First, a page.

Newgrange passage tomb in the Boyne Valley – County Meath, Ireland is the oldest, fully in-tact building in Ireland, and probably in western Europe. According to Mary Gibbons who offers excellent tours of Newgrange, the tomb dates back 5000 years, predating the pyramids of Egypt, Stonehenge and all the other tombs and prehistoric enclosed structures in Ireland and Britain. Newgrange was a center for spiritual ritual and has remained intact since the Stone Age. The inside is large with a center chamber large enough for 20 people to stand and three side chambers. It was here that the early people of the Boyne Valley placed cremated remains.
From the outside, Newgrange looks like a large, flat, round building with a grass roof and stone sides. These outside cosmetics are new and not part of the original structure. But the tomb itself and the entrance has not been altered. The entrance is dominated by a mammoth-size boulder with intricate spiral and diamond shaped carvings. One had to cross over this stone to gain entry.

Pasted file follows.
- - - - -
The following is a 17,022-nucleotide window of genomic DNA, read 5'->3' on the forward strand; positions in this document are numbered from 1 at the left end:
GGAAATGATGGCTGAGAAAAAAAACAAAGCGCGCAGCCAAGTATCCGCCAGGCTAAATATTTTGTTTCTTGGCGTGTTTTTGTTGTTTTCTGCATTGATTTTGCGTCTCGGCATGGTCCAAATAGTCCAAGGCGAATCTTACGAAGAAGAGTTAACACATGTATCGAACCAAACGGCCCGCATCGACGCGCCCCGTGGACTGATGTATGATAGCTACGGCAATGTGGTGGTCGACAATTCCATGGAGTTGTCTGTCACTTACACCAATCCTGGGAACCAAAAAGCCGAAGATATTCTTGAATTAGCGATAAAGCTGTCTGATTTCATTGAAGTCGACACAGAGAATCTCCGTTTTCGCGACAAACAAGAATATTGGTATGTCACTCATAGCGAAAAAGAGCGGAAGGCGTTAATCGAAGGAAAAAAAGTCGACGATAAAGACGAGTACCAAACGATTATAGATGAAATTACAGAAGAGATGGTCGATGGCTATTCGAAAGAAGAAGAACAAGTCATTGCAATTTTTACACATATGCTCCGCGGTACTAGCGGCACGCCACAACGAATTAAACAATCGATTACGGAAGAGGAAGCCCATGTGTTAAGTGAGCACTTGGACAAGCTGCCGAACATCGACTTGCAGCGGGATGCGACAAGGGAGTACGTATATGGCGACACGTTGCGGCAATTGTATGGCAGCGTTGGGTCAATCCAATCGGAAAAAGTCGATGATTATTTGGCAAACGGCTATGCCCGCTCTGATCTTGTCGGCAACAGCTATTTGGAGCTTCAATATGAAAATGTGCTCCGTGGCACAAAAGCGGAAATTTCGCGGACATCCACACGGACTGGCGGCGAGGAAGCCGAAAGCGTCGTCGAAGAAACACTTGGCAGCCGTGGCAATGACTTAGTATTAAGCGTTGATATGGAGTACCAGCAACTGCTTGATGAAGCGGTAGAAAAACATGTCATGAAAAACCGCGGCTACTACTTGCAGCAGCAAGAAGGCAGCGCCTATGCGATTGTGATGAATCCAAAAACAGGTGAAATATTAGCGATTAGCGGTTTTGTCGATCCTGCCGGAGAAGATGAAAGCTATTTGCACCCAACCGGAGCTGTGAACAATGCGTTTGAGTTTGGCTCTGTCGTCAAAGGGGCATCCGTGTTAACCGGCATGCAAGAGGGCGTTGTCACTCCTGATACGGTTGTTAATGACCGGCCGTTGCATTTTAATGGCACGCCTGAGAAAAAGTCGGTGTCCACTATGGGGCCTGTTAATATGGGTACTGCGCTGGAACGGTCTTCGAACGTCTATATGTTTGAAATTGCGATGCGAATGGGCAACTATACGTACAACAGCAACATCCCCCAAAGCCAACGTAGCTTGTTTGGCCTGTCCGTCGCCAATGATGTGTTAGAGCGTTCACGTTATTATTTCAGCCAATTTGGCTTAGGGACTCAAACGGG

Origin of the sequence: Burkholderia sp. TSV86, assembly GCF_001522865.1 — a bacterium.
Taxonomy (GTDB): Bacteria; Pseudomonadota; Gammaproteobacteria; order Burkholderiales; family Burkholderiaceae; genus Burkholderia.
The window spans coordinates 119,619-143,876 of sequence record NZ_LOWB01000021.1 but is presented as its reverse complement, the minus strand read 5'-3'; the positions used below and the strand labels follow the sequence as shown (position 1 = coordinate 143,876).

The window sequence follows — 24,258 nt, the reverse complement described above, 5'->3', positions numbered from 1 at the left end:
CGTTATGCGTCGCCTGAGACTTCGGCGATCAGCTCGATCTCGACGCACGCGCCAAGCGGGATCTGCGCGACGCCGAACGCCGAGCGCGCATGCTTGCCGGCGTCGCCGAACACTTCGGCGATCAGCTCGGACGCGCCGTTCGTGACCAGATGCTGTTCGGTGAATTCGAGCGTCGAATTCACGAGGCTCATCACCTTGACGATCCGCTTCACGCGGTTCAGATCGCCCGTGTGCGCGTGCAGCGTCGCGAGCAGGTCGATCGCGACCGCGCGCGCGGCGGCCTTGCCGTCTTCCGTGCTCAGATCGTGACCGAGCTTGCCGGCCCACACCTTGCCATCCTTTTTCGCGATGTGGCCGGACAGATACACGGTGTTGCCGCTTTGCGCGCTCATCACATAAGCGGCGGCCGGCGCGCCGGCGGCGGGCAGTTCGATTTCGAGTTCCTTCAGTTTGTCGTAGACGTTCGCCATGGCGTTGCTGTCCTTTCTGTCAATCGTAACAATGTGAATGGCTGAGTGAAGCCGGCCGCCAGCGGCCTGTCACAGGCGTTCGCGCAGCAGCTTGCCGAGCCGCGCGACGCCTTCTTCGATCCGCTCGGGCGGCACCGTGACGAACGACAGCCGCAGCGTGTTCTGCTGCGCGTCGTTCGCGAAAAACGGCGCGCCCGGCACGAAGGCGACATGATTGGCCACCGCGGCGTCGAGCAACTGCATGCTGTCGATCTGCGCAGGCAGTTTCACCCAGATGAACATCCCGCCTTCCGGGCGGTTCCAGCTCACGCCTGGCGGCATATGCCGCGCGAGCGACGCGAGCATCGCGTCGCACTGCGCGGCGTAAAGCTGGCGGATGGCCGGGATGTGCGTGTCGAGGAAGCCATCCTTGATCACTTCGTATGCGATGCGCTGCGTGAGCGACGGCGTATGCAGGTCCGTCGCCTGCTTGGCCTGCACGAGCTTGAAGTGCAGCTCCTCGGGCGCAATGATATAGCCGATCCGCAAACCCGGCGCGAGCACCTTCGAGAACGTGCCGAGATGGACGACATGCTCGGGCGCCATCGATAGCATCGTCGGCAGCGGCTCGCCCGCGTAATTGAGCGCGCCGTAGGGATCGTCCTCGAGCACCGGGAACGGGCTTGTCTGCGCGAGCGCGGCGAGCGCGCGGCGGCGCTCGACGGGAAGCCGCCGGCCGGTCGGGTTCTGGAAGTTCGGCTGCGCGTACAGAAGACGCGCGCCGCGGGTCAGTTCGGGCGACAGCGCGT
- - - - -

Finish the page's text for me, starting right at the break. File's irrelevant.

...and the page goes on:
Above the entrance to the tomb is a stone lintel which allows the passage of light into the tomb on the Winter Solstice (December 21) – the shortest day of the year. Newgrange was built according to a specific blueprint that allowed for the tomb to be illuminated by the sun on the day when sunlight shines for the shortest amount of time. The illumination lasts approximately 15 minutes. Then total blackness sets in again … until the next year.
Ancient carvings of spiral designs were common in this age and region, but Newgrange has the rare “triple spiral” on both its entrance stone (shown below) and on the wall of the tomb. Who knows what the spirals meant?
Spirals and diamonds appear on other stones at Newgrange, including one of the curbstones around the back. Many have guessed at what the spirals mean. The best definition I heard was the the spirals symbolize how time passes – rather than linear, time is circular, like the seasons. While we live in this time we could be passing closely by those who lived before us and will live after us. Time turns – rather than passes.
Though it’s against the rules to use any cameras in the tomb, I snapped this photo with my cell phone as I was exiting. It shows how narrow the path is. It’s amazing that all the calculations for building the tomb still fit, allowing the sun to penetrate the darkness on the Winter Solstice. Light must have been important to the Boyne Valley early civilizations. It was here that they built one of the greatest tributes to “light penetrating the darkness.”